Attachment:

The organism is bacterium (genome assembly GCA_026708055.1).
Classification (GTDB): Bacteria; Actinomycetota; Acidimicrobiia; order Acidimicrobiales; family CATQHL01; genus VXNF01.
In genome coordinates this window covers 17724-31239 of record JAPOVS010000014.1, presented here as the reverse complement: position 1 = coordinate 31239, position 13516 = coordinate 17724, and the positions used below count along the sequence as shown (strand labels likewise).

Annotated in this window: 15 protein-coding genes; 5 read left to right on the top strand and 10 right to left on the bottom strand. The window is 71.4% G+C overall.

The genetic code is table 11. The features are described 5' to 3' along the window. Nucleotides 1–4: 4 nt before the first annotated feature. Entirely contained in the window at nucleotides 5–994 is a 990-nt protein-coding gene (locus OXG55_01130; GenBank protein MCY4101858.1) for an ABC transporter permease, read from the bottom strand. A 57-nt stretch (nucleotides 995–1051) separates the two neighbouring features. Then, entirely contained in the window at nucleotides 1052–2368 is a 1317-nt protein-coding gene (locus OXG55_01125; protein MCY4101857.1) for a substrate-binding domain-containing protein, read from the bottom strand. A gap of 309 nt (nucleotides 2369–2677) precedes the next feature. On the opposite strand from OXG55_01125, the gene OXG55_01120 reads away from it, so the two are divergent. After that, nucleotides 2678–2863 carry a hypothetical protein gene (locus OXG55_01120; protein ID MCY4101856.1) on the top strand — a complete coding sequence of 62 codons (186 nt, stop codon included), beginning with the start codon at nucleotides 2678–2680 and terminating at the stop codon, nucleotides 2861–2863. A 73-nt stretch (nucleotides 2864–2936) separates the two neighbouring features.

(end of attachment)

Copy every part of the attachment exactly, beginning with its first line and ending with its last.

The organism is bacterium (genome assembly GCA_026708055.1).
Classification (GTDB): Bacteria; Actinomycetota; Acidimicrobiia; order Acidimicrobiales; family CATQHL01; genus VXNF01.
In genome coordinates this window covers 17724-31239 of record JAPOVS010000014.1, presented here as the reverse complement: position 1 = coordinate 31239, position 13516 = coordinate 17724, and the positions used below count along the sequence as shown (strand labels likewise).

Annotated in this window: 15 protein-coding genes; 5 read left to right on the top strand and 10 right to left on the bottom strand. The window is 71.4% G+C overall.

The genetic code is table 11. The features are described 5' to 3' along the window. Nucleotides 1–4: 4 nt before the first annotated feature. Entirely contained in the window at nucleotides 5–994 is a 990-nt protein-coding gene (locus OXG55_01130; GenBank protein MCY4101858.1) for an ABC transporter permease, read from the bottom strand. A 57-nt stretch (nucleotides 995–1051) separates the two neighbouring features. Then, entirely contained in the window at nucleotides 1052–2368 is a 1317-nt protein-coding gene (locus OXG55_01125; protein MCY4101857.1) for a substrate-binding domain-containing protein, read from the bottom strand. A gap of 309 nt (nucleotides 2369–2677) precedes the next feature. On the opposite strand from OXG55_01125, the gene OXG55_01120 reads away from it, so the two are divergent. After that, nucleotides 2678–2863 carry a hypothetical protein gene (locus OXG55_01120; protein ID MCY4101856.1) on the top strand — a complete coding sequence of 62 codons (186 nt, stop codon included), beginning with the start codon at nucleotides 2678–2680 and terminating at the stop codon, nucleotides 2861–2863. A 73-nt stretch (nucleotides 2864–2936) separates the two neighbouring features.